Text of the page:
Tuners have had a field day with the LS family of V8 engines from General Motors, improving their performance levels to pull upwards of an amazing 1,000-hp from them in some cases.
Now that the LT1 motor has upped the ante to at least 450-hp in the base Stingray for the 2014 model year, tuners should be able to get even higher numbers than they are with the current LS1 motor, right?
Not so fast, warns Ken Lingenfelter of renowned Lingenfelter Performance Engineering.
Lingenfelter tells Ronnie Schreiber of The Truth About Cars that GM has so far been holding tightly onto the LT1 motor so he hasn’t had actual experience with one of them yet, but he is afraid that the performance levels attainable with the LT series may not be as great as the LS series.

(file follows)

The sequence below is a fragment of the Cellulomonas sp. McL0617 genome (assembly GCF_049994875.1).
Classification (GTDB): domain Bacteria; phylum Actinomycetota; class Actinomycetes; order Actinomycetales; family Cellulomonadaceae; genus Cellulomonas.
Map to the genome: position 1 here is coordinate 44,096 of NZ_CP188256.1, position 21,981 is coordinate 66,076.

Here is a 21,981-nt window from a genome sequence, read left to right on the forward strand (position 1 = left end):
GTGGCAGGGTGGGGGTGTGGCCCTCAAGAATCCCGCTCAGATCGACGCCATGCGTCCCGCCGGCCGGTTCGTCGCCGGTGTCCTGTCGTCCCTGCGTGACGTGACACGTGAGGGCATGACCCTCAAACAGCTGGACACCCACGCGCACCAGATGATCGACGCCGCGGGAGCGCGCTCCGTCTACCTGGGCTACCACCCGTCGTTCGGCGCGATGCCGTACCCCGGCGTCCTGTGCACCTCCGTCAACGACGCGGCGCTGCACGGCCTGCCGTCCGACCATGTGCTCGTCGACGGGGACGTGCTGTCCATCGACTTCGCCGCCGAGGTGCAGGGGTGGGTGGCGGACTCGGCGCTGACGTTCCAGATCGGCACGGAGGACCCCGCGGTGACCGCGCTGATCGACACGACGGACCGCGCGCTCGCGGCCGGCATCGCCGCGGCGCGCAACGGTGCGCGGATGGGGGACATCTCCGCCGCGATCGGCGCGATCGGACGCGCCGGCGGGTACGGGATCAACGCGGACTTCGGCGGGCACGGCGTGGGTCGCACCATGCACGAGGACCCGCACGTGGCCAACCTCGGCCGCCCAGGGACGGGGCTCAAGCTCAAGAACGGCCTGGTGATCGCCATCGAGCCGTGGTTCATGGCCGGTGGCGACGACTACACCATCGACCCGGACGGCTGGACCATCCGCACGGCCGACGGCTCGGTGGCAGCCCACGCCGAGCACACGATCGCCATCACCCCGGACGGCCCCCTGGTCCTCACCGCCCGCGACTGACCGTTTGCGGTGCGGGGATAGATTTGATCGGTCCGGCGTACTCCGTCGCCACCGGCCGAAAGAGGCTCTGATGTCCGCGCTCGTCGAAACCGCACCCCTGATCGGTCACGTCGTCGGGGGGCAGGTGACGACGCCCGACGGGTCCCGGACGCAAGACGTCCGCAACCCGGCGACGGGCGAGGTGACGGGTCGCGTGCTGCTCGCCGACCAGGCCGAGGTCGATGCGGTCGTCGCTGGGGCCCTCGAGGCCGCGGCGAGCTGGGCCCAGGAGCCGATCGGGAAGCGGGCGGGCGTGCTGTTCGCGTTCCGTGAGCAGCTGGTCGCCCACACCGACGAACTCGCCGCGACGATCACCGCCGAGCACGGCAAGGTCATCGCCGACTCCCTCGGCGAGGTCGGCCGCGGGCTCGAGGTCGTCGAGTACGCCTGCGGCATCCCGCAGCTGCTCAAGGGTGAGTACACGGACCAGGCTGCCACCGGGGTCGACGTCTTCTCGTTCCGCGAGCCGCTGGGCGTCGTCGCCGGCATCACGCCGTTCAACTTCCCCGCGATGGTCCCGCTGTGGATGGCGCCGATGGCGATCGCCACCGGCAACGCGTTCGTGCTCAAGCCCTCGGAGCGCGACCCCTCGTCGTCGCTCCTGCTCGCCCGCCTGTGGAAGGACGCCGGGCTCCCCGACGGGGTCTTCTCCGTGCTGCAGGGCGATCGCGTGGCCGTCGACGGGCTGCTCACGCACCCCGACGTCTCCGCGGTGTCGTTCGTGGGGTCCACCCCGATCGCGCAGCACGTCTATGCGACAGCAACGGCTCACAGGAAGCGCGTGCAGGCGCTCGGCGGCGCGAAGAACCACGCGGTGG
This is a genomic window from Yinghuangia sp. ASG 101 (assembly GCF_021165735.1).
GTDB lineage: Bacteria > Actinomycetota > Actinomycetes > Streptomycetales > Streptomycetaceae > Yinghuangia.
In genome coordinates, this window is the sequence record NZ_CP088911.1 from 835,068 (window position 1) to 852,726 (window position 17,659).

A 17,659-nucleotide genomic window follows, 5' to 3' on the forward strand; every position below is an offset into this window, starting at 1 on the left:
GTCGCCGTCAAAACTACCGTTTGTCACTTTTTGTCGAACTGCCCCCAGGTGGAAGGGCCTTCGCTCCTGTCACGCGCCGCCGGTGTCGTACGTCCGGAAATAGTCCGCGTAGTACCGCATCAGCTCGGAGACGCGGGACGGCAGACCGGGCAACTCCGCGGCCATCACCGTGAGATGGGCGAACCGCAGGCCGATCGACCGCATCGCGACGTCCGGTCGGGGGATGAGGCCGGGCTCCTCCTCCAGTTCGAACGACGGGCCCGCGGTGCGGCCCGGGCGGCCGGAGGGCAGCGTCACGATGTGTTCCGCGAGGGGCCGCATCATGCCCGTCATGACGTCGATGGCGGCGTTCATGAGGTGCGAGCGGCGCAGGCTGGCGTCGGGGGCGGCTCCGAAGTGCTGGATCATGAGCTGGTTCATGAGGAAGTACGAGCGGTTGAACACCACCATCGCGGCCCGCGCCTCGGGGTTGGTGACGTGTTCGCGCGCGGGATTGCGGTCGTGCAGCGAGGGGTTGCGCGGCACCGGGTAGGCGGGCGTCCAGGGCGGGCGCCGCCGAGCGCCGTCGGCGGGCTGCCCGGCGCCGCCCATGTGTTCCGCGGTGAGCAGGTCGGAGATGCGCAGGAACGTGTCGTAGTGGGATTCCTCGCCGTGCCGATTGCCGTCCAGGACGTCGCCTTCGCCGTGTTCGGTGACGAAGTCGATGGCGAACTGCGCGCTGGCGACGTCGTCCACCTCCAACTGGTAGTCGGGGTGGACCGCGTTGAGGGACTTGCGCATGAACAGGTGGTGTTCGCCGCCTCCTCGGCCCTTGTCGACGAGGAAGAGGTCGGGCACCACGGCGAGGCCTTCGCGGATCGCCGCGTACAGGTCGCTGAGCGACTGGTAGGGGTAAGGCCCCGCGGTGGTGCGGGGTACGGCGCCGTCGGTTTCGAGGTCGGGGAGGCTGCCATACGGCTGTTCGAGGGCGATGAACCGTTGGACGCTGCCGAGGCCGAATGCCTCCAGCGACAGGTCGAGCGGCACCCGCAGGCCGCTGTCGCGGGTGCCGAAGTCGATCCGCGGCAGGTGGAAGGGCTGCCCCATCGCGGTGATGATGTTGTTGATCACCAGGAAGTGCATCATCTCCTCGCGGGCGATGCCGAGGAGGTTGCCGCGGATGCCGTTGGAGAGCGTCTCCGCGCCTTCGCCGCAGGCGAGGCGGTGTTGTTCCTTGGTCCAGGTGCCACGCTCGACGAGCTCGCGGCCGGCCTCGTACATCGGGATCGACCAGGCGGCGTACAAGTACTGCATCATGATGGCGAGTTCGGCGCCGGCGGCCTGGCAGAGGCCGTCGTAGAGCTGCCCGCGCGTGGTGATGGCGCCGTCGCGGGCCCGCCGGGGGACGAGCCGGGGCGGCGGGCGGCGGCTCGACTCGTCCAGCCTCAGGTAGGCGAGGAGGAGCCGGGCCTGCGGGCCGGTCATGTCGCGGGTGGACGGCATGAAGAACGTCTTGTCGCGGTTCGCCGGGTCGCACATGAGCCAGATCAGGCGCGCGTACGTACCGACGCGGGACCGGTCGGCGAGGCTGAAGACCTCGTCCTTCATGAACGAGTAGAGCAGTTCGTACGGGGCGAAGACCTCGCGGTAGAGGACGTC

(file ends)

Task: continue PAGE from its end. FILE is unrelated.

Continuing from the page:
He points out to Schreiber that factory engines are normally built with performance limits, unlike the days when Formula One used “hand grenade” qualifying engines, designed to make great gobs of power but only for a few laps. Lingenfelter and his crew were able to get a lot more performance out of the LS engines, but from what he’s been able to find out about the LT1, he’s afraid that the new motor – which offers the highest specific output of any GM engine ever – may be closer to its limits in production form than the LS.
That doesn’t bode well for tuners.
We’re already seeing reports this week that Chevy hopes to get 600 and 700 hp out of the LS engine for the Z06 and ZR1 models of the seventh-generation Corvette, but Lingenfelter is afraid that 700 hp may be the best that can be wrung out of the new engine.
Lingenfelter adds that the LT1 will mark the first time GM has used direct injection in its V8 engine family, so tuners will face a learning curve, too.
Based on the good ol’ American ingenuity of the past, though, don’t bet against tuners being able to get better performance out of the LT1 engines. It just may take a little more work.
The Truth About Cars